Another significant issue with nuclear weapons is that the positive decisions and actions towards nuclear responsibility do not receive as much attention. Questions are consistently raised about India’s No First Use (NFU) policy – is it credible? Will it stand the test of time? Will perspectives change during a crisis? But the application of NFU, which was brought into the doctrine from India’s understanding of its ‘self’, is rarely given the same space in the literature.
However, lack of fear and anxiety about the use of nuclear weapons does not imply that frequent and trivial ‘loose talk’ on nuclear weapons use should be promoted or encouraged in any manner. These repeated slips, while pertinent, have probably contributed to a reduction in nuclear anxiety as state actors and their populations may have come to view these slips as a part of the norm. The most recent example being President Putin’s usage of nuclear threats during the crisis in Ukraine. The destruction caused by nuclear weapons would be nothing short of catastrophic and states need to keep acknowledging this reality as a part of their nuclear responsibilities, while pursuing their deterrence needs.
Historically, nuclear weapon states have been responsible in their actions, especially during crises. After the devastating impact observed at Hiroshima and Nagasaki, there have been multiple close calls but states have always chosen to respond to crises in a responsible manner; be it the 1962 Cuban missile crisis or the 1983 Able Archer. While both crises almost triggered a nuclear war, the final decision by state leaders has reflected a deeper understanding of responsibility or responsible deterrence at a time when the ‘Nuclear Responsibilities’ framework developed by BASIC and ICCS did not exist. An example of this is US President Kennedy’s restrained response that would not accept missiles in the US neighbourhood, but would also ensure that impulsive decisions were not taken during the Cuban Missile Crisis.
Choosing responsibility during a crisis is not an easy task for a state leader. An understanding of empathy that can reduce misunderstandings while addressing deterrence concerns is of utmost importance. In moments of crisis, a one-sided narrative may lead to framed normative discussions and leaders need to look at the bigger picture, beyond their state structures. When Kennedy took the decision to engage in back channel talks during the Cuban Missile Crisis, he was thinking for all of humanity, not just the US state and its people. The responsibility was not just towards the state ‘self’, but humanity as a whole. Leading on from the Nuclear Responsibilities Framework, which looks to reduce distrust and build trust, and calls for states to have a reframed outlook on how to think, talk and write about nuclear weapons, there is a need to bring in empathy within state interactions. Empathy aids in understanding the needs, intentions and perspectives of the ‘other’ and engaging with other states would be a first step in this direction.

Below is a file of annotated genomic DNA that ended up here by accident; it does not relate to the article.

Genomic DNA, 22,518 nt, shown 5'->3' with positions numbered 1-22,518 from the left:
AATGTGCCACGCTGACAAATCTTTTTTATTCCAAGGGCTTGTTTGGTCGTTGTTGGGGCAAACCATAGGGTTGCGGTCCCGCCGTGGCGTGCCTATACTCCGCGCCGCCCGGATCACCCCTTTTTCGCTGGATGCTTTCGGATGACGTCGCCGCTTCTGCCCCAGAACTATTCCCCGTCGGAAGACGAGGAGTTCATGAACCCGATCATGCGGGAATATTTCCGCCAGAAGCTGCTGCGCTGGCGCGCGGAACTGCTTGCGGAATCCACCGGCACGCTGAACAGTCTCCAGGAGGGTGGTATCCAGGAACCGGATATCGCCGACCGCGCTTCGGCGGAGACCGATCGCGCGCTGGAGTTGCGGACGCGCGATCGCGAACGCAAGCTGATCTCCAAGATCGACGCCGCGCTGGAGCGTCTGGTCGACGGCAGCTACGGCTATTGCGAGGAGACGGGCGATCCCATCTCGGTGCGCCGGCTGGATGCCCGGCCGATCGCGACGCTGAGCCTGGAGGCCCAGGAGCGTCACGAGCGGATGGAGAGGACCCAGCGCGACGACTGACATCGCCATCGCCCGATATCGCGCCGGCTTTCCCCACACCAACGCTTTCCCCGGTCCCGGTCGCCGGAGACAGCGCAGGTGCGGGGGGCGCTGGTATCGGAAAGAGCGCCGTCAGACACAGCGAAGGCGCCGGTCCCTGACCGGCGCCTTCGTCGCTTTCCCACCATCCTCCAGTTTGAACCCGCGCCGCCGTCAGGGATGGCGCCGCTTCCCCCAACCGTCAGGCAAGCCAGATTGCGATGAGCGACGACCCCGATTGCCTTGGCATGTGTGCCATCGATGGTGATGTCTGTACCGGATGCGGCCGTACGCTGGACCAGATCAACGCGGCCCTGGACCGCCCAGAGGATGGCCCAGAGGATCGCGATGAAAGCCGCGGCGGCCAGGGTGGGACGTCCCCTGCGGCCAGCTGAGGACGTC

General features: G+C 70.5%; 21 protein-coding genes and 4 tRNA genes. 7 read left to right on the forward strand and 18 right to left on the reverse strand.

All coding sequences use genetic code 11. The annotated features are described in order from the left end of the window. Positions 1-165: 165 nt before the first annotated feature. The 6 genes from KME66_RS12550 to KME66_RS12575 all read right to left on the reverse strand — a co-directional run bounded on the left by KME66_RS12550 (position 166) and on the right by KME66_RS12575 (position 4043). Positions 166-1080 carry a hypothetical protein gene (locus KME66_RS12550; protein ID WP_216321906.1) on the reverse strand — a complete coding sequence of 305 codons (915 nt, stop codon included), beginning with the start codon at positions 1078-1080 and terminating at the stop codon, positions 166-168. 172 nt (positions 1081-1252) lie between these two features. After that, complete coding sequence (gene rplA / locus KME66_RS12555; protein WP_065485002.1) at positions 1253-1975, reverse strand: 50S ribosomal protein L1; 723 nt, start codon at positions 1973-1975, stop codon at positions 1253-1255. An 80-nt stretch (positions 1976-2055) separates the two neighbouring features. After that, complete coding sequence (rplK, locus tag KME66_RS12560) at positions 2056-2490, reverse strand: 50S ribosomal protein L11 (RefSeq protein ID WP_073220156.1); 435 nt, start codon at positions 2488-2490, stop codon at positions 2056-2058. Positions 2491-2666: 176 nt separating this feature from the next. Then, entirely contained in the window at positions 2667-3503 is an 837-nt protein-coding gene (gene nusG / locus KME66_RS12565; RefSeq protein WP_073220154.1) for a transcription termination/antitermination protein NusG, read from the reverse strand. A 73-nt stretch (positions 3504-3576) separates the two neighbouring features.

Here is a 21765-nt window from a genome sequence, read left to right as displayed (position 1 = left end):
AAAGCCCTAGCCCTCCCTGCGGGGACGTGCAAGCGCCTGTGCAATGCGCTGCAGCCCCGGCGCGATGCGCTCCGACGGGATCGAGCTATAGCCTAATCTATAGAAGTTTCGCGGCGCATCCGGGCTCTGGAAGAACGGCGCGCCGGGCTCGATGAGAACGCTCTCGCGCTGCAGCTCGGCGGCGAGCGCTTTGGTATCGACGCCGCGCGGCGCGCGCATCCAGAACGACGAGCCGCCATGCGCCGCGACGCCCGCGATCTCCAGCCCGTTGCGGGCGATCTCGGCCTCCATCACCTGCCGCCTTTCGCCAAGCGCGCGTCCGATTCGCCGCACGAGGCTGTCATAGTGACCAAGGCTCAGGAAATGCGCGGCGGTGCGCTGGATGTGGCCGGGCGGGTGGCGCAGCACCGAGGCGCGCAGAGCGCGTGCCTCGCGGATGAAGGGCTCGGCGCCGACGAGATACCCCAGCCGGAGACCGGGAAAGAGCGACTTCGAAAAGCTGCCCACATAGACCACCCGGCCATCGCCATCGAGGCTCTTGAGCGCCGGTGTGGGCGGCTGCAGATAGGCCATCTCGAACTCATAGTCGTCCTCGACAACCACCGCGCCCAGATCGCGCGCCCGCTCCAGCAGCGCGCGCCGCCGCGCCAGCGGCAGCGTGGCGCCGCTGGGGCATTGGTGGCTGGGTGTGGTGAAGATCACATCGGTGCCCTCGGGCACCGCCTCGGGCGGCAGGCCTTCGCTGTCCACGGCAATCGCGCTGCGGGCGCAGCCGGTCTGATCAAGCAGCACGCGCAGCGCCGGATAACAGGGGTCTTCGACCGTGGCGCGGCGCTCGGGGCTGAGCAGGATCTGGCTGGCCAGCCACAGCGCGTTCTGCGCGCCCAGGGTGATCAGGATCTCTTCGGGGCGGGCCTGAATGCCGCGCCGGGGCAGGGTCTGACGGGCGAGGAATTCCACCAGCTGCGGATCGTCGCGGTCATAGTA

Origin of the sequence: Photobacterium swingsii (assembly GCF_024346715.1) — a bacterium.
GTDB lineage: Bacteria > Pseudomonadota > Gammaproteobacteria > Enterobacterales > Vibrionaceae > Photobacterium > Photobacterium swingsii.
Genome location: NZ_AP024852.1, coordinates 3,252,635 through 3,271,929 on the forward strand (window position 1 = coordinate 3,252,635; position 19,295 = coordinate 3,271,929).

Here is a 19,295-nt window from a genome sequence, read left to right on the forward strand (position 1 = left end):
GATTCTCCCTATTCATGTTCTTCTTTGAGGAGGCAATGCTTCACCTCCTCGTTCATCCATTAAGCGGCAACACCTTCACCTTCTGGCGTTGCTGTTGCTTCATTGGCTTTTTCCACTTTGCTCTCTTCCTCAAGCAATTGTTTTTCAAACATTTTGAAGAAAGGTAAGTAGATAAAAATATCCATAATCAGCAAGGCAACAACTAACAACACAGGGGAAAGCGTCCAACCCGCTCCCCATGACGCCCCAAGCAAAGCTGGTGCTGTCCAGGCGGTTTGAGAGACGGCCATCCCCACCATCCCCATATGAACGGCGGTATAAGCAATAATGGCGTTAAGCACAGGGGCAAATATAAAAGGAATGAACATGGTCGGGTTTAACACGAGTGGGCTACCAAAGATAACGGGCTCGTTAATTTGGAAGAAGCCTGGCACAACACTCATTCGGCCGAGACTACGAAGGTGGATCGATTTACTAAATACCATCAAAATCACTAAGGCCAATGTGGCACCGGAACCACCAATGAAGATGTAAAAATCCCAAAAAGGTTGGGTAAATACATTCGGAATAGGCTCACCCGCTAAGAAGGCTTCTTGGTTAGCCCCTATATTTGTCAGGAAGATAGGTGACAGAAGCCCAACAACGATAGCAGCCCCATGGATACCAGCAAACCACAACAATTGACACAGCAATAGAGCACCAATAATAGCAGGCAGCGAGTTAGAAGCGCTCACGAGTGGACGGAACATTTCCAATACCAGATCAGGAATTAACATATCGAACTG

There are genuine issues within multilateralism today. More states are involved in the decision making processes as opposed to one or two power centres. Adding to this is the complex relationship between states where economic dependency no longer determines political cohesiveness across all issues. States of many hues work together while being equally wary of each other. Because building empathy and removing distrust is harder in such an environment, it is equally significant to undertake such an exercise.
Using Kennedy’s vision, states need to engage in responsible deterrence which in turn would involve fulfilling deterrence needs by addressing the ‘other’ while also widening the framework of the ‘self’ to embrace the other. Re-affirming the significance of nuclear weapons and reducing loose talk on nuclear use to ensure their continued non-use along with engaging in understanding the needs of the ‘other’ while pursuing deterrence requirements would help achieve ‘responsible deterrence’ for states.
Multiple power centres might make responsible deterrence a utopian dream. But by looking beyond the self-other paradigm and by remembering their responsibility towards wider humanity, states could possibly achieve responsible deterrence.
This article is co-published with the Institute for Conflict, Cooperation and Security at the University of Birmingham.
Dr Kanica Rakhra is currently working as a consultant with a New Delhi based think tank, RIS.
Views expressed belong solely to the original author of the article and do not necessarily represent the views and opinions of BASIC.